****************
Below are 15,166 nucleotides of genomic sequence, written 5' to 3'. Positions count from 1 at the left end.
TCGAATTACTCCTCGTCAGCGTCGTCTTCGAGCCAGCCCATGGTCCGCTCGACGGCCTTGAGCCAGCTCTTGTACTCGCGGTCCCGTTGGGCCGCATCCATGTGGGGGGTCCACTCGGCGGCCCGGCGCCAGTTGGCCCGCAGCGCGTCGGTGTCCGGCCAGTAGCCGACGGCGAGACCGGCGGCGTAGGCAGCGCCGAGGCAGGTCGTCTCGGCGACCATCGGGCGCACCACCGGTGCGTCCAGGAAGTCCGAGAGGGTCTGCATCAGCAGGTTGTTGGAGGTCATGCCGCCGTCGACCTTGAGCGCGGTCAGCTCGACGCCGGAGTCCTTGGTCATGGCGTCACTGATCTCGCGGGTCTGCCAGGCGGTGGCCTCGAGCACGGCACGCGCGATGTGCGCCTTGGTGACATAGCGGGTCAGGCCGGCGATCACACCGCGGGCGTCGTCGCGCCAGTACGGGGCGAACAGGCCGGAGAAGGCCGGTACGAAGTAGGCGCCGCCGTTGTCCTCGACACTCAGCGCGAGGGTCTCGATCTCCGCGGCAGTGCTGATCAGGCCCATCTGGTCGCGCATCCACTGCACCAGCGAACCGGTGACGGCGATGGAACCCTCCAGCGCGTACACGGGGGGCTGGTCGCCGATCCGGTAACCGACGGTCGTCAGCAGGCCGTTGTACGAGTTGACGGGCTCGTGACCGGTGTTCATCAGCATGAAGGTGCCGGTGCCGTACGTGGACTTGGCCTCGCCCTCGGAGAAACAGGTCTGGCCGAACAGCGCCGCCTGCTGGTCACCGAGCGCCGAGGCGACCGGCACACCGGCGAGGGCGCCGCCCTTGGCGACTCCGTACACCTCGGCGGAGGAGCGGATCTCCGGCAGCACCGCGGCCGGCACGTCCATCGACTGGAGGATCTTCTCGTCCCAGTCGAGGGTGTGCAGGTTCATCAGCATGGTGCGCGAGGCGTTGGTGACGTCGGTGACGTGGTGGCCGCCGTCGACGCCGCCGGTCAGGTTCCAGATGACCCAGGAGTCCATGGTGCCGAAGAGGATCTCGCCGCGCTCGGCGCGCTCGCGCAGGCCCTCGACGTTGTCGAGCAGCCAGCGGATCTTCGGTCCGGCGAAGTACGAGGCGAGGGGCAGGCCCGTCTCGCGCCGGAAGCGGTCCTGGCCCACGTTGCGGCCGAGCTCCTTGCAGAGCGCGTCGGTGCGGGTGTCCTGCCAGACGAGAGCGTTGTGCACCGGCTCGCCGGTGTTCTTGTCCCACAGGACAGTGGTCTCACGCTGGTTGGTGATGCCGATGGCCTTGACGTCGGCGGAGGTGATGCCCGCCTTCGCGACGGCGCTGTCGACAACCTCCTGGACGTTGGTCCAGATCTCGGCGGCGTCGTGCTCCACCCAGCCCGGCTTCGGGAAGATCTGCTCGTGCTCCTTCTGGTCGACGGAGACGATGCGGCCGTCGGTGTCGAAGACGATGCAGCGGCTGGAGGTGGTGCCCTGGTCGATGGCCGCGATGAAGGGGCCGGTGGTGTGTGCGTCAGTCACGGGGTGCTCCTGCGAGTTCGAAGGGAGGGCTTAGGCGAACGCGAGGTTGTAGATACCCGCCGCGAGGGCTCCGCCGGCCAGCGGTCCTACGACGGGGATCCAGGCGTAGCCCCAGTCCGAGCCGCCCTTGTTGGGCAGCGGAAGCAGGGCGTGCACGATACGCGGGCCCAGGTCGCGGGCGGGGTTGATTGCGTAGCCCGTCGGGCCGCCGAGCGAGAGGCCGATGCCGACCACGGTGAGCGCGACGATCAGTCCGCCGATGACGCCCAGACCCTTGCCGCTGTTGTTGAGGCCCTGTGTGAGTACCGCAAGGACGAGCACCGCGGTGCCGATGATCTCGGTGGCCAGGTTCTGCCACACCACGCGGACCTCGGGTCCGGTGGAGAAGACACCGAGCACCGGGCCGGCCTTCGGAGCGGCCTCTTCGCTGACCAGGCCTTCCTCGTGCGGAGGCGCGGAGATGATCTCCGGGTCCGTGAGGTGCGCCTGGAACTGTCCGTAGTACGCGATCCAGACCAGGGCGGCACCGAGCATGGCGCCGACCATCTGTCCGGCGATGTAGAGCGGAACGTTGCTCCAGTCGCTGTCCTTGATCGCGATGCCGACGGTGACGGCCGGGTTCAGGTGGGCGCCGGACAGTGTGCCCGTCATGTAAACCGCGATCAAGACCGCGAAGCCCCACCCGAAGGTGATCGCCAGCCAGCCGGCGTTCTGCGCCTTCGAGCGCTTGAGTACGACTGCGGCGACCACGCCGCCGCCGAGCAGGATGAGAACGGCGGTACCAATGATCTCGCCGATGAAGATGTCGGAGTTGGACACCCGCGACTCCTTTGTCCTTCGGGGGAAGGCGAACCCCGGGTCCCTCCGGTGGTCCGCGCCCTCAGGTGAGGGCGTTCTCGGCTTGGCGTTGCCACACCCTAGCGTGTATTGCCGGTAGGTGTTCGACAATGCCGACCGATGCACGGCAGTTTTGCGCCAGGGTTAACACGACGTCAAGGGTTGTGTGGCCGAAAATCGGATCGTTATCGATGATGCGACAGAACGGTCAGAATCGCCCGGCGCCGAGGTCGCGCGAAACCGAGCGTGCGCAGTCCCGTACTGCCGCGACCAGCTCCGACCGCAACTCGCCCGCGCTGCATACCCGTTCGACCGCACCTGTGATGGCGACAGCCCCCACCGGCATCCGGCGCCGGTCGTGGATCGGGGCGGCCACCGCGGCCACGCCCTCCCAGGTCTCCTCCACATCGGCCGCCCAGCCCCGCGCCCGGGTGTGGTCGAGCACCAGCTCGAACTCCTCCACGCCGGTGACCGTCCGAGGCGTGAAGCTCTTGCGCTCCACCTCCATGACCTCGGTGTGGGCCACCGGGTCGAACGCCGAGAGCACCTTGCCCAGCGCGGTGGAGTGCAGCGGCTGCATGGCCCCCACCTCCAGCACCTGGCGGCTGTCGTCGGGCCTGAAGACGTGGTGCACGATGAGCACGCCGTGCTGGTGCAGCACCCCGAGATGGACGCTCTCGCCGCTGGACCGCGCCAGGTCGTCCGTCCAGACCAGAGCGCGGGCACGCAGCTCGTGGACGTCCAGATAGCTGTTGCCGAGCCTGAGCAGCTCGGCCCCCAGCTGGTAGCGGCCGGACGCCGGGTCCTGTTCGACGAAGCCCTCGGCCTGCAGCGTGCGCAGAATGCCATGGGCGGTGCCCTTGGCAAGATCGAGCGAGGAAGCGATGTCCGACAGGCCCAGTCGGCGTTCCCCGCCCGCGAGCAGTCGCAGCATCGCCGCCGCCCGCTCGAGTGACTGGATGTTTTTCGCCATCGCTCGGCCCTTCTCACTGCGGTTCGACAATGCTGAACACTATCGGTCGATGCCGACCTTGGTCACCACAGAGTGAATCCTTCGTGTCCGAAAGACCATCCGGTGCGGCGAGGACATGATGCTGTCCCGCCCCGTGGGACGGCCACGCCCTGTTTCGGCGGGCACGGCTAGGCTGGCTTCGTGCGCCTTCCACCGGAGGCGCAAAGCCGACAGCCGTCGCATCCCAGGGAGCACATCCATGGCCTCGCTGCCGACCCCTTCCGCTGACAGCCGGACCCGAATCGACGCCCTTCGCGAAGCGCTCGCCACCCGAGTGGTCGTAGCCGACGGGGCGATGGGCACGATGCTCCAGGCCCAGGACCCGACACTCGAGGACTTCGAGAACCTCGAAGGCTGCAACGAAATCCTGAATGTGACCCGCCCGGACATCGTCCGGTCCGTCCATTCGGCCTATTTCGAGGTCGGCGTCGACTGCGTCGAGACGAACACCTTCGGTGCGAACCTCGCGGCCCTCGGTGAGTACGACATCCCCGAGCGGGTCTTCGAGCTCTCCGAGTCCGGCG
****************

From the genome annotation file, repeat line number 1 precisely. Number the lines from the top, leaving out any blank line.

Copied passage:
Below are 15,166 nucleotides of genomic sequence, written 5' to 3'. Positions count from 1 at the left end.